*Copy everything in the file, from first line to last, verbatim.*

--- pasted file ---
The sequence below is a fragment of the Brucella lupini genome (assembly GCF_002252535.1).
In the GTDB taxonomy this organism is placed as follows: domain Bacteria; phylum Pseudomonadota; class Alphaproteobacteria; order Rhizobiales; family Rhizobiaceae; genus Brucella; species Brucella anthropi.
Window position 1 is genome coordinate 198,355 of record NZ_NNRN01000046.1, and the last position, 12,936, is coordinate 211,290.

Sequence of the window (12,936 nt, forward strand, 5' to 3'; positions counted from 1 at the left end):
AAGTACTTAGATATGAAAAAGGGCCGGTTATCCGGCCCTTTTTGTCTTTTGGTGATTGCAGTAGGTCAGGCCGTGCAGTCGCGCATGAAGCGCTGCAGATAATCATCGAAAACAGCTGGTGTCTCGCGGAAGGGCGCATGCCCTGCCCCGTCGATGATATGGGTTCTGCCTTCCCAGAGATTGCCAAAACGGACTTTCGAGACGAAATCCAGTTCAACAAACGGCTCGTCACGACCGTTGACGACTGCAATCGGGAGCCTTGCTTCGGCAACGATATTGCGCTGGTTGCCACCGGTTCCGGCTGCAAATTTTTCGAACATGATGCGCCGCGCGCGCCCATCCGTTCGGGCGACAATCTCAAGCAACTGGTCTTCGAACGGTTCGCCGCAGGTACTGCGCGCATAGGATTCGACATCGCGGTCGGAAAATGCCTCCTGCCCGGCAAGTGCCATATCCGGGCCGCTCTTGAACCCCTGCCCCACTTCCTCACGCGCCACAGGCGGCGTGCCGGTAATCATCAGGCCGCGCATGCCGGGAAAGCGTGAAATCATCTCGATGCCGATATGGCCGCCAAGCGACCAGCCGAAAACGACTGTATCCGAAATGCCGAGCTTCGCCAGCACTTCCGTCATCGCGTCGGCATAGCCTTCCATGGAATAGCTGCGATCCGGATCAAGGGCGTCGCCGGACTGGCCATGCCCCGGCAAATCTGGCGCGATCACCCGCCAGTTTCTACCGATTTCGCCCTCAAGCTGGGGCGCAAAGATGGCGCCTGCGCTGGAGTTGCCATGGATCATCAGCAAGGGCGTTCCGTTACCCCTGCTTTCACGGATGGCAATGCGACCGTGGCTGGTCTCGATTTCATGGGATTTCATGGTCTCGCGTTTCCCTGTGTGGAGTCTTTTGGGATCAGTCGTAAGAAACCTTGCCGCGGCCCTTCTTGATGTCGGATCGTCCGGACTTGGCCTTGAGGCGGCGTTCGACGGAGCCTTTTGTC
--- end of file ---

The sequence below is a fragment of the Brucella lupini genome (assembly GCF_002252535.1).
In the GTDB taxonomy this organism is placed as follows: domain Bacteria; phylum Pseudomonadota; class Alphaproteobacteria; order Rhizobiales; family Rhizobiaceae; genus Brucella; species Brucella anthropi.
Window position 1 is genome coordinate 198,355 of record NZ_NNRN01000046.1, and the last position, 12,936, is coordinate 211,290.

Sequence of the window (12,936 nt, forward strand, 5' to 3'; positions counted from 1 at the left end):
AAGTACTTAGATATGAAAAAGGGCCGGTTATCCGGCCCTTTTTGTCTTTTGGTGATTGCAGTAGGTCAGGCCGTGCAGTCGCGCATGAAGCGCTGCAGATAATCATCGAAAACAGCTGGTGTCTCGCGGAAGGGCGCATGCCCTGCCCCGTCGATGATATGGGTTCTGCCTTCCCAGAGATTGCCAAAACGGACTTTCGAGACGAAATCCAGTTCAACAAACGGCTCGTCACGACCGTTGACGACTGCAATCGGGAGCCTTGCTTCGGCAACGATATTGCGCTGGTTGCCACCGGTTCCGGCTGCAAATTTTTCGAACATGATGCGCCGCGCGCGCCCATCCGTTCGGGCGACAATCTCAAGCAACTGGTCTTCGAACGGTTCGCCGCAGGTACTGCGCGCATAGGATTCGACATCGCGGTCGGAAAATGCCTCCTGCCCGGCAAGTGCCATATCCGGGCCGCTCTTGAACCCCTGCCCCACTTCCTCACGCGCCACAGGCGGCGTGCCGGTAATCATCAGGCCGCGCATGCCGGGAAAGCGTGAAATCATCTCGATGCCGATATGGCCGCCAAGCGACCAGCCGAAAACGACTGTATCCGAAATGCCGAGCTTCGCCAGCACTTCCGTCATCGCGTCGGCATAGCCTTCCATGGAATAGCTGCGATCCGGATCAAGGGCGTCGCCGGACTGGCCATGCCCCGGCAAATCTGGCGCGATCACCCGCCAGTTTCTACCGATTTCGCCCTCAAGCTGGGGCGCAAAGATGGCGCCTGCGCTGGAGTTGCCATGGATCATCAGCAAGGGCGTTCCGTTACCCCTGCTTTCACGGATGGCAATGCGACCGTGGCTGGTCTCGATTTCATGGGATTTCATGGTCTCGCGTTTCCCTGTGTGGAGTCTTTTGGGATCAGTCGTAAGAAACCTTGCCGCGGCCCTTCTTGATGTCGGATCGTCCGGACTTGGCCTTGAGGCGGCGTTCGACGGAGCCTTTTGTC